Wednesday, 8 June 2011

VHS Purgatory:
Transylvania 6-5000
(Rudy Deluca, 1985)


PRICE PAID:

£1, I think? From the used furniture shop up the road from my old flat, I think?

THE BOX SAYS:

“Fear meets hilarity head on as two less than competent reporters attempt to unravel the mystery of modern day Transylvania. During their search they meet a bizarre assortment of loonies and throwbacks.”

THE FILM DELIVERS:

Before we get going on the slightly more highbrow VHS haul I wrote about last week, time to take out the trash. And if you can honestly say you don’t have room in your life for a mid-80s horror comedy starring Jeff Goldblum and Ed Begley Jr, well, you’re a better man than I. If you can actually make it to the end of this thing though… well I guess that makes us about even.

The set-up is thus: Goldblum and Begley are reporters for a supermarket tabloid. Jeff is the wouldbe suave, wisecracking one who wants to be a serious journalist. Ed is the bungling son of the editor, eager to impress his dad. The paper has acquired a videotape that shows some dudes apparently being attacked by Frankenstein’s Monster (this footage is actually one of my favourite parts of ‘Transylvania 6-5000’, if only for the fact that it kinda reminds me of Jess Franco’s ‘Dracula, Prisoner of Frankenstein’). So, the editor wants to dispatch Jeff and Ed to Transylvania to come up with a front page expose on Frankenstein in three days, or else.

At this point, some questions will invariably trouble the inquisitive viewer. Why would a tabloid editor order his staff to make up a nonsense story irrespective of the facts, and then insist they travel halfway across the world in order to achieve this? Why would you go to Transylvania to look for Frankenstein anyway? And most pressingly, why does the film’s sub-Huey Lewis & The News theme song, in which the name of the film is frequently repeated, completely fail to make any reference to the Glen Miller composition from which the rib-tickling pun is taken? I mean, that would seem like the obvious thing to do, right? And if the reference was deemed too old-fashioned or esoteric for the movie’s target audience, well WHY DID YOU NAME YOUR FILM AFTER IT?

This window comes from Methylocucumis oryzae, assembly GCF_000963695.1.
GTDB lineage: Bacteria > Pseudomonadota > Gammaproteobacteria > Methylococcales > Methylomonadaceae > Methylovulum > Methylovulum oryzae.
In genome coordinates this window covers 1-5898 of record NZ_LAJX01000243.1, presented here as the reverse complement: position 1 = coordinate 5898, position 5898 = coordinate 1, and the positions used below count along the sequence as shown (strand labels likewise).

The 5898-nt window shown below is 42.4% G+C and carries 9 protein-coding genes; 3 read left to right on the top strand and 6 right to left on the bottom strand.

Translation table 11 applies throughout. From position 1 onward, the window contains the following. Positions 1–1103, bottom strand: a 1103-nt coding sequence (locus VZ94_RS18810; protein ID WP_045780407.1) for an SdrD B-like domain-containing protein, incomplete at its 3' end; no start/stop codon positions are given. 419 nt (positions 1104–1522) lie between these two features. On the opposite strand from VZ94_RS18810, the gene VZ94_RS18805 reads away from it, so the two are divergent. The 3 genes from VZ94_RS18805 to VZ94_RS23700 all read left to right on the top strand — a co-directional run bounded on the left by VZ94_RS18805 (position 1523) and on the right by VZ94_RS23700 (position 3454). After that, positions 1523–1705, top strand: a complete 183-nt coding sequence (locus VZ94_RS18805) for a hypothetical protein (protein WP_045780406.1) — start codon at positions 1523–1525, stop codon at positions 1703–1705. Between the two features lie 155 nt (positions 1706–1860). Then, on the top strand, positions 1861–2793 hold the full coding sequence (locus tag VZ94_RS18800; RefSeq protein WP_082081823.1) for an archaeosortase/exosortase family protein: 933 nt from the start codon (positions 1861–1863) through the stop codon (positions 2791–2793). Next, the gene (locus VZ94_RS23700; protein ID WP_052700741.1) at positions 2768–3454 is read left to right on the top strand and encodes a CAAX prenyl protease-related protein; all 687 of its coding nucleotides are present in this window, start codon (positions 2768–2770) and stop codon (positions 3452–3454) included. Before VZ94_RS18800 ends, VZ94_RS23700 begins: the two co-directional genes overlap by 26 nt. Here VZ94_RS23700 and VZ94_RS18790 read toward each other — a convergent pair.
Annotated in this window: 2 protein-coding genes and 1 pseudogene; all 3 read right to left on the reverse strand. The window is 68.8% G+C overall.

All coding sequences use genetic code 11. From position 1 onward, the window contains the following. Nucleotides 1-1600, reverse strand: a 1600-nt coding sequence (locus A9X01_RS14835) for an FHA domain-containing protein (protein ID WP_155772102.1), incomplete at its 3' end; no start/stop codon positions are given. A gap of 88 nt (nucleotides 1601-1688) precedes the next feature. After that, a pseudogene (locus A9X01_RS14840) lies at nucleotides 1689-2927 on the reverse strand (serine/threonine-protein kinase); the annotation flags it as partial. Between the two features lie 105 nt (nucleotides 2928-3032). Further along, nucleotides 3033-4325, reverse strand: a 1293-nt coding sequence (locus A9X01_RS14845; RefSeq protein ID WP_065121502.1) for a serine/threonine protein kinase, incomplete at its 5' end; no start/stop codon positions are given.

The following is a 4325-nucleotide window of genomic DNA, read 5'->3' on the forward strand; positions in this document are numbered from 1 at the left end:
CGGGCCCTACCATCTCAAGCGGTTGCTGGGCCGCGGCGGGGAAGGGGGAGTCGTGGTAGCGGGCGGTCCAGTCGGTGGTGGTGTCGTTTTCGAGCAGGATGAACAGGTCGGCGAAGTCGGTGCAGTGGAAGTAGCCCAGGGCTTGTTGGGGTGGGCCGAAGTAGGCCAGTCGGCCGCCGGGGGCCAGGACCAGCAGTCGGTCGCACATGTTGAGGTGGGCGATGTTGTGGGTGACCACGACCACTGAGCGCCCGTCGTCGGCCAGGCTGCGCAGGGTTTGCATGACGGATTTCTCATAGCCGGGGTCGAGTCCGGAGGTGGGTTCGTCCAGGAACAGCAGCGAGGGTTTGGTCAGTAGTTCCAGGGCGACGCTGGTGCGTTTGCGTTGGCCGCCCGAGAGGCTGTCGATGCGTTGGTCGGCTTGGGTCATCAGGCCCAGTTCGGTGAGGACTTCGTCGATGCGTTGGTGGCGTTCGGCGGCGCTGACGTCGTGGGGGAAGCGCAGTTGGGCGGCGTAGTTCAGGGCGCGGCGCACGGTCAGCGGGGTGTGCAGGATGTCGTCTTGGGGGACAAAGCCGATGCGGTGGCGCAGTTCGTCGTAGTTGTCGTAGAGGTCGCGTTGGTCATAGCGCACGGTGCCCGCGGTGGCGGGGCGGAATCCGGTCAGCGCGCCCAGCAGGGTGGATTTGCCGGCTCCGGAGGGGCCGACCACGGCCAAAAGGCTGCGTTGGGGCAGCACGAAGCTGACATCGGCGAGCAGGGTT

Anyway, I realise this sounds kinda alright so far (ok, it sounds completely stupid, but y’know what I mean). Before we go any further though, I should make clear: ‘Transylvania 6-5000’ is terrible. I guess I’m usually not too demanding when it comes to screwball comedies, but rarely have I encountered one as comprehensively unamusing as this. Blame it on a combination of corny script, woefully poor timing and actors clearly losing the will to live, but suffice to say, every attempted witticism, every moment of slapstick japery, falls straight to an undistinguished death. And, this being broad Mel Brooks/Zucker Bros style humour, when the gags fail, there’s nothing left. Just an eerie silence, and occasional moments of accidental weirdness to stop us losing interest entirely.